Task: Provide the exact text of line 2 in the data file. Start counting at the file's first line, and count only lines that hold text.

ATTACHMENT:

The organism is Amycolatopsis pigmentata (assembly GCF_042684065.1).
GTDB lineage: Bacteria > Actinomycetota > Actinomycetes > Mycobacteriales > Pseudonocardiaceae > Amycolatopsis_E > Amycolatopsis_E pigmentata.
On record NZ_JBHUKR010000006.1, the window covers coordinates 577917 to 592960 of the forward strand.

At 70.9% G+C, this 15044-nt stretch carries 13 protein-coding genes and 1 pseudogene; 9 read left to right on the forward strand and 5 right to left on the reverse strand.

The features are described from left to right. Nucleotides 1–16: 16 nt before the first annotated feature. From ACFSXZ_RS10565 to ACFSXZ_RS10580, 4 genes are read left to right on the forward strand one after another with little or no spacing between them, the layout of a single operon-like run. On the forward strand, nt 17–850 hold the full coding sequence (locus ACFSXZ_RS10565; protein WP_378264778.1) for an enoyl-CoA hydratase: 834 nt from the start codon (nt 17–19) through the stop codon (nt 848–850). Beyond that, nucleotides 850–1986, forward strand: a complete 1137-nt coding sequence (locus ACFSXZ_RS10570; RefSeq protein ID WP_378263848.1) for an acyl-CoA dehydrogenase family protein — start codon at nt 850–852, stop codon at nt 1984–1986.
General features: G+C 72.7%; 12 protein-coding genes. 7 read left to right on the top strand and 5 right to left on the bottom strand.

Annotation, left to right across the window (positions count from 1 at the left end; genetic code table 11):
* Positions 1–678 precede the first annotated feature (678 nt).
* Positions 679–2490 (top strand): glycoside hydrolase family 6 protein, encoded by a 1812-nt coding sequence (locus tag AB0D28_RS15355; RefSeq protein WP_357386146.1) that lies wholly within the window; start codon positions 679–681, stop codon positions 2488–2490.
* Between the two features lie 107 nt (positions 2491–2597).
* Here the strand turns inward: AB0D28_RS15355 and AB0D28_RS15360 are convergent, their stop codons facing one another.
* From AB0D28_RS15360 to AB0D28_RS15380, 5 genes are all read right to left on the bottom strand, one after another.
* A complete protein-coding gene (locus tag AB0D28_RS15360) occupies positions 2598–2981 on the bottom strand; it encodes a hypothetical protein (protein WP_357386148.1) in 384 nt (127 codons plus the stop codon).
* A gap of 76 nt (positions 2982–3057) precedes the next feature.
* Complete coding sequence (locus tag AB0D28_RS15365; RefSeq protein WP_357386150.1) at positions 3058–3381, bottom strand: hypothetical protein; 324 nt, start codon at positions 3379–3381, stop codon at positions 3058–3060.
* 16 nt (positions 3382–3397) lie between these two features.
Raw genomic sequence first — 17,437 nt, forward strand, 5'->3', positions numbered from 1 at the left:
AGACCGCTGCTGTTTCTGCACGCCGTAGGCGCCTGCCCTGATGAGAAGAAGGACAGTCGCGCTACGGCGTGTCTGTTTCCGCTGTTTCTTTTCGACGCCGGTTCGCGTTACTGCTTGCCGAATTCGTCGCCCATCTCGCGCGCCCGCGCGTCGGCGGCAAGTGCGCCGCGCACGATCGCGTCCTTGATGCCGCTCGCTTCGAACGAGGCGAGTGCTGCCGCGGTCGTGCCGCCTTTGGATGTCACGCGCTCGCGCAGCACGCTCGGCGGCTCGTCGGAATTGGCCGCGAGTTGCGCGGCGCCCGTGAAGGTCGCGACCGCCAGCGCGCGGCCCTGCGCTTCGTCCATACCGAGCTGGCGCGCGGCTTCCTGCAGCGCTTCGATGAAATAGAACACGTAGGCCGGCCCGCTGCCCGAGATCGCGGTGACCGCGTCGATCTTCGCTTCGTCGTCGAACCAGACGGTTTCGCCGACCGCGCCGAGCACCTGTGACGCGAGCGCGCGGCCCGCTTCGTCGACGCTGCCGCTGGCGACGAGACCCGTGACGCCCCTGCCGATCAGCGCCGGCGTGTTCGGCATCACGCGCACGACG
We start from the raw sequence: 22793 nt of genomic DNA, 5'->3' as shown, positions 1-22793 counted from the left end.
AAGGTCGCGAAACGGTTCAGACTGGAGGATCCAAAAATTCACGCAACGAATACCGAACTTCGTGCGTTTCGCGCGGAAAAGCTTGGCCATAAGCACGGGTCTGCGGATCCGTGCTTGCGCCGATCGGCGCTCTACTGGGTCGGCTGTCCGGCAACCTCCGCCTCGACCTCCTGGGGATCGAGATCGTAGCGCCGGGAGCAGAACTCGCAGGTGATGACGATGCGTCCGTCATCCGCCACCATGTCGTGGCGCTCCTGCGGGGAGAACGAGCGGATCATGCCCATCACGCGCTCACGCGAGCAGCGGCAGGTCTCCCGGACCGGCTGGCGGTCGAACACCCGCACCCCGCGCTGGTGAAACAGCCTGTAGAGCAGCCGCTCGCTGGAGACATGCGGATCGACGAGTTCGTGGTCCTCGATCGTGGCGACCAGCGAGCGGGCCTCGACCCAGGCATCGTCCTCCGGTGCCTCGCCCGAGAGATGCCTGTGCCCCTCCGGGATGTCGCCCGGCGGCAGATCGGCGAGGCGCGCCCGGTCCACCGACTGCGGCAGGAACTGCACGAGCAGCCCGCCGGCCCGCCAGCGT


GTDB lineage: Bacteria > Actinomycetota > Actinomycetes > Mycobacteriales > Pseudonocardiaceae > Amycolatopsis_E > Amycolatopsis_E pigmentata.